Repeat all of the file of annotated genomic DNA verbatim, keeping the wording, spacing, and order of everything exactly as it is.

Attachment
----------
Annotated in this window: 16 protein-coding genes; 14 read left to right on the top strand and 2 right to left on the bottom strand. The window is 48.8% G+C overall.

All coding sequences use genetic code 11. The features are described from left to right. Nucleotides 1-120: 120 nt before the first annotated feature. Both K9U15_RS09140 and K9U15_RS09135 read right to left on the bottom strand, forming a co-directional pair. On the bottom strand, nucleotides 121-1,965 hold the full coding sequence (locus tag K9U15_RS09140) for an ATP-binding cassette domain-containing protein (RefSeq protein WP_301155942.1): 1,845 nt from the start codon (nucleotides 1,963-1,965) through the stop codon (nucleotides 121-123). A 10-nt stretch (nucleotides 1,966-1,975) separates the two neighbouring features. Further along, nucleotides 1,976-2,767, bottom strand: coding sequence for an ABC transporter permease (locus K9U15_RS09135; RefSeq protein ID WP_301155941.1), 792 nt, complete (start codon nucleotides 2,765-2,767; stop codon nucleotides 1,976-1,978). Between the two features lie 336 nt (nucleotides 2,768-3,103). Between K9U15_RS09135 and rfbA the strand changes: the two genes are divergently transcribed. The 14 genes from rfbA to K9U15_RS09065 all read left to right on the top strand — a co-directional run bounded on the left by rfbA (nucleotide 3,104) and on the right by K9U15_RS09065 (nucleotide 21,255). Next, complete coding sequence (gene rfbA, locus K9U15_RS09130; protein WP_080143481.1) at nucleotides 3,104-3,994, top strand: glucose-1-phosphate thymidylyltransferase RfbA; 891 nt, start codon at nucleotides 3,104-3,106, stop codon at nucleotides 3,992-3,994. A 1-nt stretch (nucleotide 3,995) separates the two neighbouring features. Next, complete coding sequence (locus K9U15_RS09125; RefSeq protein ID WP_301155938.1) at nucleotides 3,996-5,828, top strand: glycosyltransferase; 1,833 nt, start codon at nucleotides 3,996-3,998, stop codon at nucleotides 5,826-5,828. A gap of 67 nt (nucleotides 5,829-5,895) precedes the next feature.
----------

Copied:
Annotated in this window: 16 protein-coding genes; 14 read left to right on the top strand and 2 right to left on the bottom strand. The window is 48.8% G+C overall.

All coding sequences use genetic code 11. The features are described from left to right. Nucleotides 1-120: 120 nt before the first annotated feature. Both K9U15_RS09140 and K9U15_RS09135 read right to left on the bottom strand, forming a co-directional pair. On the bottom strand, nucleotides 121-1,965 hold the full coding sequence (locus tag K9U15_RS09140) for an ATP-binding cassette domain-containing protein (RefSeq protein WP_301155942.1): 1,845 nt from the start codon (nucleotides 1,963-1,965) through the stop codon (nucleotides 121-123). A 10-nt stretch (nucleotides 1,966-1,975) separates the two neighbouring features. Further along, nucleotides 1,976-2,767, bottom strand: coding sequence for an ABC transporter permease (locus K9U15_RS09135; RefSeq protein ID WP_301155941.1), 792 nt, complete (start codon nucleotides 2,765-2,767; stop codon nucleotides 1,976-1,978). Between the two features lie 336 nt (nucleotides 2,768-3,103). Between K9U15_RS09135 and rfbA the strand changes: the two genes are divergently transcribed. The 14 genes from rfbA to K9U15_RS09065 all read left to right on the top strand — a co-directional run bounded on the left by rfbA (nucleotide 3,104) and on the right by K9U15_RS09065 (nucleotide 21,255). Next, complete coding sequence (gene rfbA, locus K9U15_RS09130; protein WP_080143481.1) at nucleotides 3,104-3,994, top strand: glucose-1-phosphate thymidylyltransferase RfbA; 891 nt, start codon at nucleotides 3,104-3,106, stop codon at nucleotides 3,992-3,994. A 1-nt stretch (nucleotide 3,995) separates the two neighbouring features. Next, complete coding sequence (locus K9U15_RS09125; RefSeq protein ID WP_301155938.1) at nucleotides 3,996-5,828, top strand: glycosyltransferase; 1,833 nt, start codon at nucleotides 3,996-3,998, stop codon at nucleotides 5,826-5,828. A gap of 67 nt (nucleotides 5,829-5,895) precedes the next feature.